Spoiler alert–Emily wins.
Sorry Anne fans, but if Anne Shirley is the boisterous poster child for all that is sunny and sentimental about L. M. Montgomery’s Prince Edward Island, Emily Starr is the quiet and dignified young ambassador for its darker, lonelier, and sadder beauty. Both girls are orphans, both do, eventually, find their “rainbow gold” (critics often argue Anne achieves this only by lowering her expectations), but only one girl truly visits the “depths of despair” in her young womanhood, and for all her melodramatic theatrics, that girl is not Anne Shirley.
[Note – For the purposes of this post I am comparing the three Emily books (Emily of New Moon, Emily Climbs, and Emily’s Quest) with only the first three Anne novels (Anne of Green Gables, Anne of Avonlea, and Anne of the Island). There are two reasons for this. Firstly, I couldn’t bring myself to read past the third Anne book. Secondly, by cutting the Anne books off after the third, we are finishing with both heroines at a similar age and marital status, since their girlhood and young adulthood is what I’m interested in anyways.]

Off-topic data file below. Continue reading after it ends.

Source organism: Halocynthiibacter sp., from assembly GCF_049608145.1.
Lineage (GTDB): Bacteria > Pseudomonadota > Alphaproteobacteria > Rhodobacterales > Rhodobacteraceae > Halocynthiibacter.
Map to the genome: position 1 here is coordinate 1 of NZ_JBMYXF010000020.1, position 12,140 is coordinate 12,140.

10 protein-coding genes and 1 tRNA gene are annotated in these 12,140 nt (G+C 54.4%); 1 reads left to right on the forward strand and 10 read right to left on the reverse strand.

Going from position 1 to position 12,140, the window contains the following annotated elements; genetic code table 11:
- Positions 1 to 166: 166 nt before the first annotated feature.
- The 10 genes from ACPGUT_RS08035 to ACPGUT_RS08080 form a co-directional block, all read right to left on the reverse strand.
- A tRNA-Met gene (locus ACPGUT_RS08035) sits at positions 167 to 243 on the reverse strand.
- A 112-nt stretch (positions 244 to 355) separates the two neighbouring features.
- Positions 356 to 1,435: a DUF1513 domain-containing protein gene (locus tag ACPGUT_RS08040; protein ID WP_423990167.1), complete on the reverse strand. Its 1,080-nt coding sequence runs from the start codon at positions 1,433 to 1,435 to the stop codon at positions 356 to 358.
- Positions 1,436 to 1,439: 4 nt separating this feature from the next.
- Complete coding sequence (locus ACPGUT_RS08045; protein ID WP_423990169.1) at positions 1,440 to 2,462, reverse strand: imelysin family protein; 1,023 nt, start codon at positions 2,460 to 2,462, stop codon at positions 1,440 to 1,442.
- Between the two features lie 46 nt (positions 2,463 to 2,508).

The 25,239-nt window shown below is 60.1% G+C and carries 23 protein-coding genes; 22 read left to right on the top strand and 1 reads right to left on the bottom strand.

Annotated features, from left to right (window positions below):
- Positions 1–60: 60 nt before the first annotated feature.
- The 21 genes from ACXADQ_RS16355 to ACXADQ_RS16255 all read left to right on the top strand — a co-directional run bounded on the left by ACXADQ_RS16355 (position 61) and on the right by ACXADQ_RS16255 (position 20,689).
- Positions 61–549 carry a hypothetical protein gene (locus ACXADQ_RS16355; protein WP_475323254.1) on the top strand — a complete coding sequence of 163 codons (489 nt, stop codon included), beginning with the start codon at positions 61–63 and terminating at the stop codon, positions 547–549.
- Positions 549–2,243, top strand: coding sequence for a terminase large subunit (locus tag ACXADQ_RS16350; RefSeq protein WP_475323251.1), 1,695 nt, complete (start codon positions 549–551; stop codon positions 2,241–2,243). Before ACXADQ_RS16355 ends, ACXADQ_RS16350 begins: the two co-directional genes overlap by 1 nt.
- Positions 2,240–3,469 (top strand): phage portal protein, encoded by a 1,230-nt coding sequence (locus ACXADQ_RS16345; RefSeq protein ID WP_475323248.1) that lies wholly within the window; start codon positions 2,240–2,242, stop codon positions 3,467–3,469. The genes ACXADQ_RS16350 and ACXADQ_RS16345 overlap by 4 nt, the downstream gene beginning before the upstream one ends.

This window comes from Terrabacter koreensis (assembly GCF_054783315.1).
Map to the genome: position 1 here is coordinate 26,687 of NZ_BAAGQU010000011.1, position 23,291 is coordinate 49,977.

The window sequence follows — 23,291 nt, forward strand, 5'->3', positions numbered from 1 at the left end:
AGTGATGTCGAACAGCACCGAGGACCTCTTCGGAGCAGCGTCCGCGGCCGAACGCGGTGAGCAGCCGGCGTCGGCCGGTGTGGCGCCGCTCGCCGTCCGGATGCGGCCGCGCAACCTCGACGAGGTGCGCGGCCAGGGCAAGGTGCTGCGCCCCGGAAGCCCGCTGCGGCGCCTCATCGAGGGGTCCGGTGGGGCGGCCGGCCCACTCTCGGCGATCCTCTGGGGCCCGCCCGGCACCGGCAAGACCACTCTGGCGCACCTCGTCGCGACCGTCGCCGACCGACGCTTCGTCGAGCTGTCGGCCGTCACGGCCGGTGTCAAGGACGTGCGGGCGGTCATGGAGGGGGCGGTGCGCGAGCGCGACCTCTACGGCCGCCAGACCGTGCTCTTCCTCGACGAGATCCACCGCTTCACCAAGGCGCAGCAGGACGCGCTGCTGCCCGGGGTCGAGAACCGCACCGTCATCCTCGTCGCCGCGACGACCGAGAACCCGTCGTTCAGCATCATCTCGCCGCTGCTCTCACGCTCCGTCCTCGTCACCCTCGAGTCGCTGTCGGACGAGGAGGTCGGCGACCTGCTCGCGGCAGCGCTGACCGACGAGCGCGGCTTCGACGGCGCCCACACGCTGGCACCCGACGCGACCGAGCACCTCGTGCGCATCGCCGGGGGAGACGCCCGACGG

I suppose I can start with the obvious: the writing in the Emily trilogy is, quite simply, better. This isn’t Anne’s fault. After Anne of Green Gables was first published, L. M. Montgomery had 15 years to become a better writer before Emily of New Moon came into existence. One would assume that a writer would become better after 15 years, and Montgomery did–she managed to retain the charming characters and setting that made Anne of Green Gables so beloved, but with Emily the plot as a whole was stronger, the stakes higher, and the narrator’s sense of humour and pathos considerably sharper. Emily Starr inhabits her world, and is constrained by its constraints; she doesn’t simply overrule them the way Anne does.